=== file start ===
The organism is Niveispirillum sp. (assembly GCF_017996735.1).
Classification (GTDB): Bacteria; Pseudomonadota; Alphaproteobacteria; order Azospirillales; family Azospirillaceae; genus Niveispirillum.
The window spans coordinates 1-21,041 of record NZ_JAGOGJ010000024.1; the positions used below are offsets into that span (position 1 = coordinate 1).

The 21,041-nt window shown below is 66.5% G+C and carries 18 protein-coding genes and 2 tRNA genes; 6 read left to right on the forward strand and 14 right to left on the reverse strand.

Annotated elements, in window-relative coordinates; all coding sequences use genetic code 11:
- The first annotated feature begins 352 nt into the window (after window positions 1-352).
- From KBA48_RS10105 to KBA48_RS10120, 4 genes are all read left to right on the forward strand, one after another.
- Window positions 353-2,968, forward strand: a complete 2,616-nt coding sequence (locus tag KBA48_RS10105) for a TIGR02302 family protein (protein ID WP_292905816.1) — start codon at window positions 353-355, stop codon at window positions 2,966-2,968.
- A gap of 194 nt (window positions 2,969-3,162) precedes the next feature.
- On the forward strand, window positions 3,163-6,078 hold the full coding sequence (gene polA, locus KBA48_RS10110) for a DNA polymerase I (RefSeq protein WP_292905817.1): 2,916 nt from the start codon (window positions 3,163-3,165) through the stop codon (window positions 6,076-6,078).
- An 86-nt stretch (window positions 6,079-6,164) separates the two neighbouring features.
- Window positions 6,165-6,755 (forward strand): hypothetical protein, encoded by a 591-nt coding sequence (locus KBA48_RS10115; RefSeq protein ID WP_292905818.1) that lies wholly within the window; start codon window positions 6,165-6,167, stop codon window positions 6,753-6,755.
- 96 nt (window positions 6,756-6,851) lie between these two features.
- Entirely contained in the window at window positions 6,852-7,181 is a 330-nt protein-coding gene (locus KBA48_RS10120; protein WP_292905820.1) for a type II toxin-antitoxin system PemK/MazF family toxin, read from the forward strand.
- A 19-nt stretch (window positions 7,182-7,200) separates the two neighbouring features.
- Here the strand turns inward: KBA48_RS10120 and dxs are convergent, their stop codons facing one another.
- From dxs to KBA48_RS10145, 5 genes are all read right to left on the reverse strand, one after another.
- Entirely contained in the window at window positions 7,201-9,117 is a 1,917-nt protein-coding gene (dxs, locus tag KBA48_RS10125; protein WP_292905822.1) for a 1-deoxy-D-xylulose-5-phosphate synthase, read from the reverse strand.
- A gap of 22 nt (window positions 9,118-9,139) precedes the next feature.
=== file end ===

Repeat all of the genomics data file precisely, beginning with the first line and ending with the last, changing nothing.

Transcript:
The organism is Niveispirillum sp. (assembly GCF_017996735.1).
Classification (GTDB): Bacteria; Pseudomonadota; Alphaproteobacteria; order Azospirillales; family Azospirillaceae; genus Niveispirillum.
The window spans coordinates 1-21,041 of record NZ_JAGOGJ010000024.1; the positions used below are offsets into that span (position 1 = coordinate 1).

The 21,041-nt window shown below is 66.5% G+C and carries 18 protein-coding genes and 2 tRNA genes; 6 read left to right on the forward strand and 14 right to left on the reverse strand.

Annotated elements, in window-relative coordinates; all coding sequences use genetic code 11:
- The first annotated feature begins 352 nt into the window (after window positions 1-352).
- From KBA48_RS10105 to KBA48_RS10120, 4 genes are all read left to right on the forward strand, one after another.
- Window positions 353-2,968, forward strand: a complete 2,616-nt coding sequence (locus tag KBA48_RS10105) for a TIGR02302 family protein (protein ID WP_292905816.1) — start codon at window positions 353-355, stop codon at window positions 2,966-2,968.
- A gap of 194 nt (window positions 2,969-3,162) precedes the next feature.
- On the forward strand, window positions 3,163-6,078 hold the full coding sequence (gene polA, locus KBA48_RS10110) for a DNA polymerase I (RefSeq protein WP_292905817.1): 2,916 nt from the start codon (window positions 3,163-3,165) through the stop codon (window positions 6,076-6,078).
- An 86-nt stretch (window positions 6,079-6,164) separates the two neighbouring features.
- Window positions 6,165-6,755 (forward strand): hypothetical protein, encoded by a 591-nt coding sequence (locus KBA48_RS10115; RefSeq protein ID WP_292905818.1) that lies wholly within the window; start codon window positions 6,165-6,167, stop codon window positions 6,753-6,755.
- 96 nt (window positions 6,756-6,851) lie between these two features.
- Entirely contained in the window at window positions 6,852-7,181 is a 330-nt protein-coding gene (locus KBA48_RS10120; protein WP_292905820.1) for a type II toxin-antitoxin system PemK/MazF family toxin, read from the forward strand.
- A 19-nt stretch (window positions 7,182-7,200) separates the two neighbouring features.
- Here the strand turns inward: KBA48_RS10120 and dxs are convergent, their stop codons facing one another.
- From dxs to KBA48_RS10145, 5 genes are all read right to left on the reverse strand, one after another.
- Entirely contained in the window at window positions 7,201-9,117 is a 1,917-nt protein-coding gene (dxs, locus tag KBA48_RS10125; protein WP_292905822.1) for a 1-deoxy-D-xylulose-5-phosphate synthase, read from the reverse strand.
- A gap of 22 nt (window positions 9,118-9,139) precedes the next feature.